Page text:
Chief Executive Officer, Professional Engineers & Geoscientists NB (APEGNB)
Q: What three adjectives would your colleagues use to describe you?
A: Conscientious, quiet, dedicated.
Q: What three adjectives would you use to describe yourself?
A: Detail-oriented, multi-faceted, introverted.
Q: Do you have a hobby or non-work-related activity that you think benefits you / enhances your effectiveness at work?
A: I have two hobbies that keep my “non-work” brain active. For the past two years, I have been the provincial representative for a non-profit wine-buying club based in Canada. It is a membership-based organization, which is likely what appealed to me when I applied to be the representative. I have come to learn that I am driven to provide member service, and my goal is always to ensure that members are getting the value they seek. In addition to this role, I have been studying for an internationally-recognized designation as a wine specialist. I achieved my Level Three from The Wine & Spirit Education Trust in London, England earlier this year.
My other hobby that I love is baking. I need that creative outlet after being away in meetings, and it gives me the quiet time to recharge in my kitchen – downtime is really important for introverts! – and I realized that this is my favourite way to recharge. My son generally loves it and, if I’m making something he likes, I don’t feel bad about taking time to do that when I get back from work travel. I just have to try not to eat it all myself!
Through the wine club, I continue to focus on member experience and I actually have members who are part of the club and also part of the membership that I serve in my day job. The baking is likely just for me: it is a great stress reliever and allows me to recuperate from meetings, and feel revitalized and ready to take on new challenges at work the next day. I know that my brain tosses all kinds of things around when I’m in the kitchen and I am often writing down notes of things to check into when I get to the office the next day.
Q: What do you see as the most pressing challenges to the association sector currently? Do these keep you up at night – or do you have an approach to build resilience and stay ahead of the curve?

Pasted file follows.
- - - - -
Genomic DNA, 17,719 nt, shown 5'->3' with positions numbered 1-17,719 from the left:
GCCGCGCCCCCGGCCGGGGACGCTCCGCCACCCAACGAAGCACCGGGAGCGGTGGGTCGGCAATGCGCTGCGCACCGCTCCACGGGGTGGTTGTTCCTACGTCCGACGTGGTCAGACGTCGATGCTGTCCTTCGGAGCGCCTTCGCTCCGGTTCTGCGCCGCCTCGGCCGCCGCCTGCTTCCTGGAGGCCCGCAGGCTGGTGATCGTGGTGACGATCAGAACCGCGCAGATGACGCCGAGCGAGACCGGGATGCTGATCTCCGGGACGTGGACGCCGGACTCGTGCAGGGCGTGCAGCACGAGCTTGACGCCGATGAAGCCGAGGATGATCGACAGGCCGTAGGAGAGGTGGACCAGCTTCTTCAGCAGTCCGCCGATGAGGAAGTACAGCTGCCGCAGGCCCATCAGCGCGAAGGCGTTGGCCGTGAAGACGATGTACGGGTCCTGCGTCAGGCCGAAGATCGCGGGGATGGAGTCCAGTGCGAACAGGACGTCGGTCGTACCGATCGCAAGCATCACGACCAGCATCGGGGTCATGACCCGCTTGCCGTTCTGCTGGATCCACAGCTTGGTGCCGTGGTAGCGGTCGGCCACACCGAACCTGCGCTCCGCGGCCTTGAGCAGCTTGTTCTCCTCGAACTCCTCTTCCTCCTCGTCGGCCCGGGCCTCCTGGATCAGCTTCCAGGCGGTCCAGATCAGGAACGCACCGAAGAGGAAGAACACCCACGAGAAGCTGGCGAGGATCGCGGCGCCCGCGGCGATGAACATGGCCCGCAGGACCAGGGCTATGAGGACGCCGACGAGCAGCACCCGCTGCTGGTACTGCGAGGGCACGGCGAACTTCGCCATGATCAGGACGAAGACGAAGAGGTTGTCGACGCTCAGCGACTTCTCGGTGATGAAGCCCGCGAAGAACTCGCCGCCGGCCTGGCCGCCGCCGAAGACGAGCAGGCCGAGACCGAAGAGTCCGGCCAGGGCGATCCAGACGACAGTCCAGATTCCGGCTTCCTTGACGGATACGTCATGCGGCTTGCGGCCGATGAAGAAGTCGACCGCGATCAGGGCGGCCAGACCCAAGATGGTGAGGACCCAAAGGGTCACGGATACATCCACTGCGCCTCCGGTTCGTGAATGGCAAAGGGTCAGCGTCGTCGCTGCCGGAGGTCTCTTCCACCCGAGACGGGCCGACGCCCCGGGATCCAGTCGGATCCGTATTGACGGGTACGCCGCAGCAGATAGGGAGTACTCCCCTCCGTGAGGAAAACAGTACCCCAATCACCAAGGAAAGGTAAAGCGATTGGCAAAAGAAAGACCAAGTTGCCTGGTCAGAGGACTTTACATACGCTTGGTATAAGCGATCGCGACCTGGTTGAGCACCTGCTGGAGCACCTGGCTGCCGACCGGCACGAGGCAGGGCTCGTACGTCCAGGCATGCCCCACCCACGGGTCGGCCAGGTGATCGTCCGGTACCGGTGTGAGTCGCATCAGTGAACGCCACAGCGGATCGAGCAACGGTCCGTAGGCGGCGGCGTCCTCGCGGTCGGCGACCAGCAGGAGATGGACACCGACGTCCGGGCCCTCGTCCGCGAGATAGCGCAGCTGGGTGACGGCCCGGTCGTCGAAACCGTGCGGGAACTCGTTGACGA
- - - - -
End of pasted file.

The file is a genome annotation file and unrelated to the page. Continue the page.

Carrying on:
A: My career has been focused on self-regulated professions. Over the time I have been involved in these particular associations, I have seen the concern over self-regulation and the threat of the loss of self-regulation, come up again and again. It has happened in some other professions, where the government has created a new regulatory regime to oversee the particular group. In some of those cases, the move was precipitated by a specific situation; in others, it has been the government believing that the organizations are not meeting their legislated mandate and regulating the profession in the best interests of the public. It is a tricky balance, particularly in professions where one organization tries to be both regulator and advocate.
I believe that it comes down to being very clear about mandates and also making sure to take every opportunity to demonstrate that the organization is meeting its regulatory requirements. It also means that members need to understand that the organization (association, society, regulatory college, etc.) is there to serve a greater purpose that is not always in alignment with what the members believe they need.
The situation continues to evolve across Canada, but when you look around the world, many countries have changed their approach to self-regulation. It is incumbent on all of us in this country to ensure that we are doing our best to protect the public interest while at the same time ensuring members understand the power they have been given to be self-regulated.
Q: What to you are the most important qualities of a strong leader?
A: I think that a strong leader needs to listen – to the board, to members, to staff and anyone else who might have something to contribute. You never know when you will learn something that you did not already know (or assumed you knew).
A leader also needs to trust. This means allowing staff to make decisions, and to attempt things where they may succeed or fail (within reason of course!). The only way for people to grow in their roles is to have experiences in both instances. Simply telling someone that an approach will or will not work is not necessarily teaching them anything. We need to trust that our staff has good instincts and to allow them to do their jobs.
Q: Is there something you wish you could tell your 18-year-old self as you looked ahead into your future life and career?
A: I would tell her that not every defeat is negative; there are always unanticipated opportunities for growth that come with being unsuccessful at something – it is a matter of figuring out what that opportunity is, and turning the disappointment into a positive experience. It is a hard lesson to learn when you are in the middle of a difficult situation, but one that you learn mostly through hindsight.
Q: Favourite quote?
A: Rudyard Kipling’s poem “If” is something that my father always quoted in pieces at various times throughout my childhood. I have come to find out that it actually has a deeper family history, so that has brought greater meaning to me. It has always been my touchstone – particularly when things at work are not going the way I want them to! The first lines are the easiest to remember:
“If you can keep your head when all about you
Are losing theirs and blaming it on you” The entire poem is instruction on ensuring you remember your values and keep confidence in yourself and your decisions and experience. All good lessons that I struggle to remember sometimes!